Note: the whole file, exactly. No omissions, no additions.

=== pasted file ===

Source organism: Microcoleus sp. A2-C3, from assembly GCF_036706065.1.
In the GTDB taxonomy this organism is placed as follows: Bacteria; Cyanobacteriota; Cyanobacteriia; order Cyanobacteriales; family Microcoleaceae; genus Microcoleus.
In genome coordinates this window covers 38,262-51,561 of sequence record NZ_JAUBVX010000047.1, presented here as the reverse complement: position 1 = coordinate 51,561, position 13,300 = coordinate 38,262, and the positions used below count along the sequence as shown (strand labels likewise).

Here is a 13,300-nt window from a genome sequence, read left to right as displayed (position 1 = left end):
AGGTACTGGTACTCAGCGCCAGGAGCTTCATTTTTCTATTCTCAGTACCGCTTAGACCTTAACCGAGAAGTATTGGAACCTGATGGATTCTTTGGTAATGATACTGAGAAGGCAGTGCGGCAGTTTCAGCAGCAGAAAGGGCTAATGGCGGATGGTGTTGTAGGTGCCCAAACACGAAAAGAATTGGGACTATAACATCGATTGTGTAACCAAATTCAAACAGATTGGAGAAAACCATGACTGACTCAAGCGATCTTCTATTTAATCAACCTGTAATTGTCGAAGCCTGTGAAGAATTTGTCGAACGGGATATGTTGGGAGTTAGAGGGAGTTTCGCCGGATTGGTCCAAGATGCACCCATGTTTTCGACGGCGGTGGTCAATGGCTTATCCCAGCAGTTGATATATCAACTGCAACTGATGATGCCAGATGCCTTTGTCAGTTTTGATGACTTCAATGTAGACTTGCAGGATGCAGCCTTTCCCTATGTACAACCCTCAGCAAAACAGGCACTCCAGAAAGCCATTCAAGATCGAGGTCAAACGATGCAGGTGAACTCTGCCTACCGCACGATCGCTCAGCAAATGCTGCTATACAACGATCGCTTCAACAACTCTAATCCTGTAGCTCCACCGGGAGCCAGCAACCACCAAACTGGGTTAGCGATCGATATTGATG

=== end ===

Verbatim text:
Source organism: Microcoleus sp. A2-C3, from assembly GCF_036706065.1.
In the GTDB taxonomy this organism is placed as follows: Bacteria; Cyanobacteriota; Cyanobacteriia; order Cyanobacteriales; family Microcoleaceae; genus Microcoleus.
In genome coordinates this window covers 38,262-51,561 of sequence record NZ_JAUBVX010000047.1, presented here as the reverse complement: position 1 = coordinate 51,561, position 13,300 = coordinate 38,262, and the positions used below count along the sequence as shown (strand labels likewise).

Here is a 13,300-nt window from a genome sequence, read left to right as displayed (position 1 = left end):
AGGTACTGGTACTCAGCGCCAGGAGCTTCATTTTTCTATTCTCAGTACCGCTTAGACCTTAACCGAGAAGTATTGGAACCTGATGGATTCTTTGGTAATGATACTGAGAAGGCAGTGCGGCAGTTTCAGCAGCAGAAAGGGCTAATGGCGGATGGTGTTGTAGGTGCCCAAACACGAAAAGAATTGGGACTATAACATCGATTGTGTAACCAAATTCAAACAGATTGGAGAAAACCATGACTGACTCAAGCGATCTTCTATTTAATCAACCTGTAATTGTCGAAGCCTGTGAAGAATTTGTCGAACGGGATATGTTGGGAGTTAGAGGGAGTTTCGCCGGATTGGTCCAAGATGCACCCATGTTTTCGACGGCGGTGGTCAATGGCTTATCCCAGCAGTTGATATATCAACTGCAACTGATGATGCCAGATGCCTTTGTCAGTTTTGATGACTTCAATGTAGACTTGCAGGATGCAGCCTTTCCCTATGTACAACCCTCAGCAAAACAGGCACTCCAGAAAGCCATTCAAGATCGAGGTCAAACGATGCAGGTGAACTCTGCCTACCGCACGATCGCTCAGCAAATGCTGCTATACAACGATCGCTTCAACAACTCTAATCCTGTAGCTCCACCGGGAGCCAGCAACCACCAAACTGGGTTAGCGATCGATATTGATG